After the 2012 presidential election, several allegations of vote fraud were leveled at US political parties.
This article cannot resolve these concerns; rather it demonstrates a statistical method to examine the likelihood that such an allegation is reasonable.
We take a pro forma approach to the polling statistics because any allegation could become a serious legal issue, needing more research and documentation than we can support.
Even so, this article is awash in references.
One Sample Concern: Wood County in Ohio with 108% Voter Registration
“Good News: Obama Won County in Ohio with 108% Voter Registration” raised one concern.
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The important quote is “Mr. Obama won the majority of Wood County’s 108% of registered voters.”
That page also has a helpful comment by “Sluderlaw” about student voters from Bowling Green State University.
The above article links to “Ohio voter registration list nearly 500,000 smaller than in 2008: Statistical Snapshot.” Wood County’s statistics are near the bottom of the table.
There were 106,258 registered voters in 2012 versus a voting age population of 98,213 per the 2010 US Census.
- 106,258 / 98,213 = 108%, or an excess of 8%.
- 106,258 – 98,213 = 8,045 excess names.
This puzzle might best be addressed by auditing both the 2010 census and Ohio voter registration processes, but that’s outside the scope of this statistical methods article.
The “Good News” headline, above, implies that the 8,045 excess registrations led to President Obama’s victory over Mitt Romney in Wood County, Ohio.
The 2012 Presidential Election in Wood County Ohio
“Final Unofficial Results in Wood County Ohio” states that Obama received 31,596 votes or 50.9% of the vote; Romney 28,997 or 46.7%. The remaining 1,745 votes of 62,338 total were split among other candidates. Readers are welcome to provide a link to an official, final result when available.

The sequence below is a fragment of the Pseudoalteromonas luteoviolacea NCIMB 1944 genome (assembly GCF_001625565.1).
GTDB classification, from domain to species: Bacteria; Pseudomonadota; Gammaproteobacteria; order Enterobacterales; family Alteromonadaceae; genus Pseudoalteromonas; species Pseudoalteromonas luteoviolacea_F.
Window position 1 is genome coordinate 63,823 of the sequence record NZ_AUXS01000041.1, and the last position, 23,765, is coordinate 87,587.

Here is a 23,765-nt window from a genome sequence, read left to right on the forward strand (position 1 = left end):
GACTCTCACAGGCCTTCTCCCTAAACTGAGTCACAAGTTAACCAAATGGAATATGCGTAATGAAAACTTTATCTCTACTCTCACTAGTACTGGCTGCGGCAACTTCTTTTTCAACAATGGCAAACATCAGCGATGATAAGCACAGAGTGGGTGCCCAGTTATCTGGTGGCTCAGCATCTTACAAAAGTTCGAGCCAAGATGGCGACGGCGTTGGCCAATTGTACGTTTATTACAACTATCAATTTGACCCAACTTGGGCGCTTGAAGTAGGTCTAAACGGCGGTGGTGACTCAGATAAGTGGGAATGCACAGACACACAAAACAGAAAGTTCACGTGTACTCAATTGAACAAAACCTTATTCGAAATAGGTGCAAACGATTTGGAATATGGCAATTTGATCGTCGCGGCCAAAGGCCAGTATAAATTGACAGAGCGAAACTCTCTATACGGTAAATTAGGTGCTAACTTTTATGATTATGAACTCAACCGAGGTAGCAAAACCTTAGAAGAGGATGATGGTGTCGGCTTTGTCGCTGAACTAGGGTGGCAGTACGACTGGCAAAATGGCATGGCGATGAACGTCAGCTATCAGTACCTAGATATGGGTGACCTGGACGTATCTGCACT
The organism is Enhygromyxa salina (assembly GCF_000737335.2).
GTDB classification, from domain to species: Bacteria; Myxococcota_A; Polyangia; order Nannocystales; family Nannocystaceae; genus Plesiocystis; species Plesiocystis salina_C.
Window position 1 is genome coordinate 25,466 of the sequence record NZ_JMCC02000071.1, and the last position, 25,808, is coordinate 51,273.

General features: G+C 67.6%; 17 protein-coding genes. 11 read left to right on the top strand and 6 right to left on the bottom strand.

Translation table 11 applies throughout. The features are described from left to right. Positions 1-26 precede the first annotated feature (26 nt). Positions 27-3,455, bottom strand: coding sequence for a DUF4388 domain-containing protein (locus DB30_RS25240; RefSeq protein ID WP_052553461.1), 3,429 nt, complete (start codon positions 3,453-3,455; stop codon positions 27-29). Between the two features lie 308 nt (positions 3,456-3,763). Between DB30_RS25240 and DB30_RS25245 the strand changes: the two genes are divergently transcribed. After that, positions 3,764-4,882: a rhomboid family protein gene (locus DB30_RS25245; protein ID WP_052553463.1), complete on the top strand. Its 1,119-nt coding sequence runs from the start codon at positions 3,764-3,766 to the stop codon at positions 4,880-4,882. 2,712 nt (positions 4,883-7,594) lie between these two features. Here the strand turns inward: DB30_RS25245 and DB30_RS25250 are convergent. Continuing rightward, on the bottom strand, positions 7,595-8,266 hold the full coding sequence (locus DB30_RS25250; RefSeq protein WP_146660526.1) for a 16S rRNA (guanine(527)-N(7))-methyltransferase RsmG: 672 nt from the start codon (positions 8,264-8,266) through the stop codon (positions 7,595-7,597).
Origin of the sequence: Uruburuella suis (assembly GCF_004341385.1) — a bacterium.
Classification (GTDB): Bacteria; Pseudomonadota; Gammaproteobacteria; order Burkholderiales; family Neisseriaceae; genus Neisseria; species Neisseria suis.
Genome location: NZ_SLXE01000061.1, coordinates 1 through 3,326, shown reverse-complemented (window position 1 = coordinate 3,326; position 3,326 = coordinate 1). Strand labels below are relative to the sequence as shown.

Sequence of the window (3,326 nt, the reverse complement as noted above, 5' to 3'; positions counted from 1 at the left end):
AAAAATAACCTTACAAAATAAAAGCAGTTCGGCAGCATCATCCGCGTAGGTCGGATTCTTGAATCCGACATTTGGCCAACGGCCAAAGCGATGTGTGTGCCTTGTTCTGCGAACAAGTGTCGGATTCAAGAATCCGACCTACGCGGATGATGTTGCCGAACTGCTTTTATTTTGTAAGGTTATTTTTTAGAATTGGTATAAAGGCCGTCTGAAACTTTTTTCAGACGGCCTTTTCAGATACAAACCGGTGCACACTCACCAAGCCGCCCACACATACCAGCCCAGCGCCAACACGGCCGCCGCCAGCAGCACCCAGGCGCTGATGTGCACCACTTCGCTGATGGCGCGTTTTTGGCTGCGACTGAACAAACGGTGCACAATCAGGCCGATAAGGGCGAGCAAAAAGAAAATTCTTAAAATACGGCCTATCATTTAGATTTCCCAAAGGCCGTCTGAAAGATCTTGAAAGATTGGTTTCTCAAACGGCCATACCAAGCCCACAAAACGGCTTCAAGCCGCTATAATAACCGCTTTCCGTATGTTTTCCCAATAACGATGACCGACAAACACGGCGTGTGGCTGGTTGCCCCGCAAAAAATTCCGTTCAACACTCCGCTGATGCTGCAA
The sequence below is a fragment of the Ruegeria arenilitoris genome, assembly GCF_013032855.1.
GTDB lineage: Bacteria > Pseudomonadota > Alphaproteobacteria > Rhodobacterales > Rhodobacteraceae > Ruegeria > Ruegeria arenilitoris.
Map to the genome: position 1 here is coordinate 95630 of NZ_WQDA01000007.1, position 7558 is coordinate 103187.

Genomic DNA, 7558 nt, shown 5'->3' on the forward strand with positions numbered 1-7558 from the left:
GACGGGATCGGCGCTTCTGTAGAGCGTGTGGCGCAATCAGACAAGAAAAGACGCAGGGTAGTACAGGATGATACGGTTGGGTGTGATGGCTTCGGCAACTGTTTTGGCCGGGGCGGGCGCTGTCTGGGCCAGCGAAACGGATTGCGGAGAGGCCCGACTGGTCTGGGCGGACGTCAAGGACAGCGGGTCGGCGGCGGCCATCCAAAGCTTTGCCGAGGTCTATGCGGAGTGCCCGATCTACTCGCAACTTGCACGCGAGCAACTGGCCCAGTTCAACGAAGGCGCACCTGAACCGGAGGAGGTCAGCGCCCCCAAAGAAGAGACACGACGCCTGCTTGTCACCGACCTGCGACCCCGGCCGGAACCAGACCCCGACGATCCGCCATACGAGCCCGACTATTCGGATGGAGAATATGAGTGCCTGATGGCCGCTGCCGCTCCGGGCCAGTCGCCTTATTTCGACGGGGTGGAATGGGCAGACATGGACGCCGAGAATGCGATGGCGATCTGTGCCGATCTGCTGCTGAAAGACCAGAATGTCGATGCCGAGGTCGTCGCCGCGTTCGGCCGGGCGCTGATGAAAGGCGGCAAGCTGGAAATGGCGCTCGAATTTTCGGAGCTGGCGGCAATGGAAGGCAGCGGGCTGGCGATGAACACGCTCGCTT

- 50.9 – 46.7 = 4.2% margin for Obama.
- 31,596 Obama votes – 28,997 Romney votes = 2,599 lead for Obama.
A statistics-minded scientist must now test the “null hypothesis” that these results do not suggest vote fraud in Wood County.
The 108% Allegation in Wood County
The allegation, or alternate hypothesis, is that there were 8,045 excess names illegitimately registered to vote, leading to 8,045 excess votes cast for Obama in Wood County in the 2012 presidential election. Therefore removing 8,045 of Obama’s votes would correct the results.
- If you subtract those votes from the total votes, you get 54,293. (62,338 – 8,045 = 54,293)
- If you subtract those votes from Obama’s votes, you get 23,551. (31,596 – 8,045 = 23,551)
- Subtract Obama’s corrected total from Romney’s unchanged total, and you get a 5,446 vote lead for Romney. (28,997 – 23,551 = 5,446)
- Romney’s percentage of the corrected vote would be 53.4%. (28,997 / 54,293 = 53.4%)
- Obama’s percentage of the corrected vote would be 43.3$ (23,551 / 54,293 = 43.3%)
- Romney would have won the county with a corrected margin of victory of over 10%. (53.4 – 43.3 = 10.1%)